San Francisco – November 5, 2020 – Cooley, along with co-counsel at the National Center for Lesbian Rights and Osborn Maledon, filed a lawsuit challenging Arizona’s requirement that transgender people undergo surgery before the Arizona Department of Health Services will correct the sex listed on their birth certificates. Because transgender children are too young for surgery, and may never need it at all, Arizona’s surgical requirement prevents them from correcting their birth certificates. Lawyers Patrick Gunn, Barrett Anderson, Chris Martin and Dustin Knight lead the Cooley effort.
The plaintiffs are D.T., Jane Doe and Helen Roe, who are all transgender young people seeking to correct their Arizona birth certificates. Birth certificates are the most common document required by schools, extracurricular activities, sports leagues and other organizations to prove a child’s age and identity. Having to use their current, inaccurate birth certificates forces D.T., Jane and Helen to disclose their transgender status – private information they do not wish to share – causing them serious emotional harm and putting them at risk of discrimination, harassment and violence.
The lawsuit alleges that Arizona’s surgical requirement violates the equal protection and due process clauses of the US Constitution’s Fourteenth Amendment. Because of the severe bullying and harassment Jane experienced in school, Cooley, NCLR and Osborn Maledon also filed a motion for preliminary injunction seeking a court order requiring ADHS to issue Jane a corrected birth certificate so that her parents can enroll her in a new school before in-person learning resumes in January.
“Access to corrected identity documents is critically important to the health and well-being of transgender people,” Asaf Orr, senior staff attorney and director of the Transgender Youth Project at NCLR, said in a news release. “For young people, the birth certificate affects everything from school records to camp registration and sports participation. The US Constitution protects the right of transgender people to be who they are without interference from the government. Arizona’s surgery requirement runs afoul of that fundamental constitutional principle.”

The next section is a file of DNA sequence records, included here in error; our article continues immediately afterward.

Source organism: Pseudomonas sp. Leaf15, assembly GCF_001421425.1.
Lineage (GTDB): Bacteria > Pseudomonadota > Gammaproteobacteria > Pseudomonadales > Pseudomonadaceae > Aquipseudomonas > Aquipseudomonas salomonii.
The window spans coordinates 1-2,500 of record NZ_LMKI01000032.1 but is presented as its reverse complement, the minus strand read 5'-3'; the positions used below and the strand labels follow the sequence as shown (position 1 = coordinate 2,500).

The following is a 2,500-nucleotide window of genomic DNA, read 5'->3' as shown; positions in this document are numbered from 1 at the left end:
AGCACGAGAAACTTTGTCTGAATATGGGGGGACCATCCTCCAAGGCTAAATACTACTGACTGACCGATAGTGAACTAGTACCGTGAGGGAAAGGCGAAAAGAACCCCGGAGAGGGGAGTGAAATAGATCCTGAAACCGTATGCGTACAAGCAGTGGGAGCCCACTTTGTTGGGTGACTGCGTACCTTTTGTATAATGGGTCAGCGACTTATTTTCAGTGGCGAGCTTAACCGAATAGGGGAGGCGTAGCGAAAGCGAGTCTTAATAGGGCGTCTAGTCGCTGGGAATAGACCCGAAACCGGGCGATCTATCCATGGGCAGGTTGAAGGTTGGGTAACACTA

“Arizona needlessly prevents transgender young people from correcting their birth certificate, an essential identity document,” added Anderson. “The surgical requirement serves no legitimate purpose and causes untold harm.”
Cooley partners with local and national legal services organizations, including numerous organizations that focus on LGBTQ+ rights like NCLR, to represent hundreds of pro bono clients annually. Through its pro bono work, Cooley empowers individuals to seek justice and opportunity and provides nonprofit organizations the tools they need to effect change and support underserved communities. Alongside NCLR, a Cooley pro bono team achieved a landmark victory for a transgender inmate, persuading the US Supreme Court to let stand a decision in an Eighth Amendment suit.
Read the full press release from NCLR
Read the complaint
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